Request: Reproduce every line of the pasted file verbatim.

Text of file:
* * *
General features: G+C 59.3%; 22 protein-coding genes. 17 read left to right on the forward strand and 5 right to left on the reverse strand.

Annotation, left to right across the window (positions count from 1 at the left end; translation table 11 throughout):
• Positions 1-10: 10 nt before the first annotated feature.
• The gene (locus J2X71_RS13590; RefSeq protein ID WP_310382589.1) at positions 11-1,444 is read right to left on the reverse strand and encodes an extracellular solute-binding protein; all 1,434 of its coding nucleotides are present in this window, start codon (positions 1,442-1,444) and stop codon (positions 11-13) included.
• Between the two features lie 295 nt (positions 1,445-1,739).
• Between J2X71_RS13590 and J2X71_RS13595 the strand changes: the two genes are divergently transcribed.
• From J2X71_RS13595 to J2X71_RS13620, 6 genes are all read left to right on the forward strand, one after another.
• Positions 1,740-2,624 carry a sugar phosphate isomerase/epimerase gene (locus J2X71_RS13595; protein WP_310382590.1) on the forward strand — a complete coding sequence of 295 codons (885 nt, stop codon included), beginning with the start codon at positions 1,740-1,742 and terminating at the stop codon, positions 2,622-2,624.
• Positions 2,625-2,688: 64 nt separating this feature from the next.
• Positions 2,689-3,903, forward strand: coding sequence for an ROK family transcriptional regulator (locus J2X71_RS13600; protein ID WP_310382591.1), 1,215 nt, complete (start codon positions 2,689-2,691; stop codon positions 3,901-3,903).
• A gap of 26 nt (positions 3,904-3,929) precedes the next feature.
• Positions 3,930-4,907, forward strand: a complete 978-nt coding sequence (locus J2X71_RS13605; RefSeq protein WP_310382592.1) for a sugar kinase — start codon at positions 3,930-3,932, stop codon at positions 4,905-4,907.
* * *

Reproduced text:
General features: G+C 59.3%; 22 protein-coding genes. 17 read left to right on the forward strand and 5 right to left on the reverse strand.

Annotation, left to right across the window (positions count from 1 at the left end; translation table 11 throughout):
• Positions 1-10: 10 nt before the first annotated feature.
• The gene (locus J2X71_RS13590; RefSeq protein ID WP_310382589.1) at positions 11-1,444 is read right to left on the reverse strand and encodes an extracellular solute-binding protein; all 1,434 of its coding nucleotides are present in this window, start codon (positions 1,442-1,444) and stop codon (positions 11-13) included.
• Between the two features lie 295 nt (positions 1,445-1,739).
• Between J2X71_RS13590 and J2X71_RS13595 the strand changes: the two genes are divergently transcribed.
• From J2X71_RS13595 to J2X71_RS13620, 6 genes are all read left to right on the forward strand, one after another.
• Positions 1,740-2,624 carry a sugar phosphate isomerase/epimerase gene (locus J2X71_RS13595; protein WP_310382590.1) on the forward strand — a complete coding sequence of 295 codons (885 nt, stop codon included), beginning with the start codon at positions 1,740-1,742 and terminating at the stop codon, positions 2,622-2,624.
• Positions 2,625-2,688: 64 nt separating this feature from the next.
• Positions 2,689-3,903, forward strand: coding sequence for an ROK family transcriptional regulator (locus J2X71_RS13600; protein ID WP_310382591.1), 1,215 nt, complete (start codon positions 2,689-2,691; stop codon positions 3,901-3,903).
• A gap of 26 nt (positions 3,904-3,929) precedes the next feature.
• Positions 3,930-4,907, forward strand: a complete 978-nt coding sequence (locus J2X71_RS13605; RefSeq protein WP_310382592.1) for a sugar kinase — start codon at positions 3,930-3,932, stop codon at positions 4,905-4,907.